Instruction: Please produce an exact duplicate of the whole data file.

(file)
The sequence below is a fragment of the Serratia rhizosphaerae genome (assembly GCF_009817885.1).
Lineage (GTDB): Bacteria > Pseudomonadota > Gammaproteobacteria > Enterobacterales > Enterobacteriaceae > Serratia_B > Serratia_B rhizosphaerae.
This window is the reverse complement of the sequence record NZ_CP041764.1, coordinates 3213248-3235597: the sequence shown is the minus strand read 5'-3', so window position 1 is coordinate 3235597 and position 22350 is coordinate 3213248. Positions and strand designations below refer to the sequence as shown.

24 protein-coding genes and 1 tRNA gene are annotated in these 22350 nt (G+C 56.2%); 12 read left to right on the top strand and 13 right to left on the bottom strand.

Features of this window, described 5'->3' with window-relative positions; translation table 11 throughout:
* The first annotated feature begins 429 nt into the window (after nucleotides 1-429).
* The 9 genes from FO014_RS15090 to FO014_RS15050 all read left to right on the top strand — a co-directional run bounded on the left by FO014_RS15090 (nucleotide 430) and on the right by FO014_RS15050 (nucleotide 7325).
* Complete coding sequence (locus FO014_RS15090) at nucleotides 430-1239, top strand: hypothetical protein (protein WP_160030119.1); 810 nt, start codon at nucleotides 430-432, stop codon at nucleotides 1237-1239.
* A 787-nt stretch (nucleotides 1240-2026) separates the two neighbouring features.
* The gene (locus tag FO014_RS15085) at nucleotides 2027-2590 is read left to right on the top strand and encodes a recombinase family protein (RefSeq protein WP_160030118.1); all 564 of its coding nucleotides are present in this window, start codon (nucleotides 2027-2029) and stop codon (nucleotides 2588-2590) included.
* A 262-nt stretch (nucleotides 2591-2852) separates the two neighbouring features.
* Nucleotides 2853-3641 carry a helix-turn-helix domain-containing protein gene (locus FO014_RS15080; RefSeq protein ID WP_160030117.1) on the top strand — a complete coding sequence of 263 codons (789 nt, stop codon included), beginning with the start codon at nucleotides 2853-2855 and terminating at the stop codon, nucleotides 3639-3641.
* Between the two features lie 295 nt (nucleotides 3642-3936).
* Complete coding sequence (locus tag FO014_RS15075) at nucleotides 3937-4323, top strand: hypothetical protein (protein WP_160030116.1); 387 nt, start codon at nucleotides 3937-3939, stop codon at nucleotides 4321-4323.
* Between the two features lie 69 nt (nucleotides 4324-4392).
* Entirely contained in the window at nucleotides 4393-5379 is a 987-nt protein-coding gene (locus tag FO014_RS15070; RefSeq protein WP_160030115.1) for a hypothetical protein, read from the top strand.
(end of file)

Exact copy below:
The sequence below is a fragment of the Serratia rhizosphaerae genome (assembly GCF_009817885.1).
Lineage (GTDB): Bacteria > Pseudomonadota > Gammaproteobacteria > Enterobacterales > Enterobacteriaceae > Serratia_B > Serratia_B rhizosphaerae.
This window is the reverse complement of the sequence record NZ_CP041764.1, coordinates 3213248-3235597: the sequence shown is the minus strand read 5'-3', so window position 1 is coordinate 3235597 and position 22350 is coordinate 3213248. Positions and strand designations below refer to the sequence as shown.

24 protein-coding genes and 1 tRNA gene are annotated in these 22350 nt (G+C 56.2%); 12 read left to right on the top strand and 13 right to left on the bottom strand.

Features of this window, described 5'->3' with window-relative positions; translation table 11 throughout:
* The first annotated feature begins 429 nt into the window (after nucleotides 1-429).
* The 9 genes from FO014_RS15090 to FO014_RS15050 all read left to right on the top strand — a co-directional run bounded on the left by FO014_RS15090 (nucleotide 430) and on the right by FO014_RS15050 (nucleotide 7325).
* Complete coding sequence (locus FO014_RS15090) at nucleotides 430-1239, top strand: hypothetical protein (protein WP_160030119.1); 810 nt, start codon at nucleotides 430-432, stop codon at nucleotides 1237-1239.
* A 787-nt stretch (nucleotides 1240-2026) separates the two neighbouring features.
* The gene (locus tag FO014_RS15085) at nucleotides 2027-2590 is read left to right on the top strand and encodes a recombinase family protein (RefSeq protein WP_160030118.1); all 564 of its coding nucleotides are present in this window, start codon (nucleotides 2027-2029) and stop codon (nucleotides 2588-2590) included.
* A 262-nt stretch (nucleotides 2591-2852) separates the two neighbouring features.
* Nucleotides 2853-3641 carry a helix-turn-helix domain-containing protein gene (locus FO014_RS15080; RefSeq protein ID WP_160030117.1) on the top strand — a complete coding sequence of 263 codons (789 nt, stop codon included), beginning with the start codon at nucleotides 2853-2855 and terminating at the stop codon, nucleotides 3639-3641.
* Between the two features lie 295 nt (nucleotides 3642-3936).
* Complete coding sequence (locus tag FO014_RS15075) at nucleotides 3937-4323, top strand: hypothetical protein (protein WP_160030116.1); 387 nt, start codon at nucleotides 3937-3939, stop codon at nucleotides 4321-4323.
* Between the two features lie 69 nt (nucleotides 4324-4392).
* Entirely contained in the window at nucleotides 4393-5379 is a 987-nt protein-coding gene (locus tag FO014_RS15070; RefSeq protein WP_160030115.1) for a hypothetical protein, read from the top strand.